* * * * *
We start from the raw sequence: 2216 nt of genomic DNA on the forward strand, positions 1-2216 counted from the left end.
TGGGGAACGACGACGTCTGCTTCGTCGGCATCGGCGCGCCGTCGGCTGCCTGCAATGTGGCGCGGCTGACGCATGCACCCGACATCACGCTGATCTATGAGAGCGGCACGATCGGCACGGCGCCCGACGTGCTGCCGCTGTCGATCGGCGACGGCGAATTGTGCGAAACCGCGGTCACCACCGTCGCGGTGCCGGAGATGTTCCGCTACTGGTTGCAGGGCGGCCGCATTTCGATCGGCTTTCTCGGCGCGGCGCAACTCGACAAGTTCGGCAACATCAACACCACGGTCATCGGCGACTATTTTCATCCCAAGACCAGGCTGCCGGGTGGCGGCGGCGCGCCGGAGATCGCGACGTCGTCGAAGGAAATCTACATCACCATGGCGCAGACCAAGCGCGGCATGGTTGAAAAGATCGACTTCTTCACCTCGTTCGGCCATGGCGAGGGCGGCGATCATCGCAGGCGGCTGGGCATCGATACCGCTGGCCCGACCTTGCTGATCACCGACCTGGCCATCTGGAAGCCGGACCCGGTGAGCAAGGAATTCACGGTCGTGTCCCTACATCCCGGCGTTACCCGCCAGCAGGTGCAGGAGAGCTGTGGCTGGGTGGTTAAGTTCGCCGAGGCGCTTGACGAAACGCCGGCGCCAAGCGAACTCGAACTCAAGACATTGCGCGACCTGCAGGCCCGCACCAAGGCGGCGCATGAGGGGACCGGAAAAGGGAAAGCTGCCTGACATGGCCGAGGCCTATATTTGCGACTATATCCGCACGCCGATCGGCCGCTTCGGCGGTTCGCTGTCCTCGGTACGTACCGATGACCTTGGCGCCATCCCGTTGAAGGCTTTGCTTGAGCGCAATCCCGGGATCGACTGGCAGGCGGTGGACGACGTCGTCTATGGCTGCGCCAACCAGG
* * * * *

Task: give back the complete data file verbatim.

We start from the raw sequence: 2216 nt of genomic DNA on the forward strand, positions 1-2216 counted from the left end.
TGGGGAACGACGACGTCTGCTTCGTCGGCATCGGCGCGCCGTCGGCTGCCTGCAATGTGGCGCGGCTGACGCATGCACCCGACATCACGCTGATCTATGAGAGCGGCACGATCGGCACGGCGCCCGACGTGCTGCCGCTGTCGATCGGCGACGGCGAATTGTGCGAAACCGCGGTCACCACCGTCGCGGTGCCGGAGATGTTCCGCTACTGGTTGCAGGGCGGCCGCATTTCGATCGGCTTTCTCGGCGCGGCGCAACTCGACAAGTTCGGCAACATCAACACCACGGTCATCGGCGACTATTTTCATCCCAAGACCAGGCTGCCGGGTGGCGGCGGCGCGCCGGAGATCGCGACGTCGTCGAAGGAAATCTACATCACCATGGCGCAGACCAAGCGCGGCATGGTTGAAAAGATCGACTTCTTCACCTCGTTCGGCCATGGCGAGGGCGGCGATCATCGCAGGCGGCTGGGCATCGATACCGCTGGCCCGACCTTGCTGATCACCGACCTGGCCATCTGGAAGCCGGACCCGGTGAGCAAGGAATTCACGGTCGTGTCCCTACATCCCGGCGTTACCCGCCAGCAGGTGCAGGAGAGCTGTGGCTGGGTGGTTAAGTTCGCCGAGGCGCTTGACGAAACGCCGGCGCCAAGCGAACTCGAACTCAAGACATTGCGCGACCTGCAGGCCCGCACCAAGGCGGCGCATGAGGGGACCGGAAAAGGGAAAGCTGCCTGACATGGCCGAGGCCTATATTTGCGACTATATCCGCACGCCGATCGGCCGCTTCGGCGGTTCGCTGTCCTCGGTACGTACCGATGACCTTGGCGCCATCCCGTTGAAGGCTTTGCTTGAGCGCAATCCCGGGATCGACTGGCAGGCGGTGGACGACGTCGTCTATGGCTGCGCCAACCAGG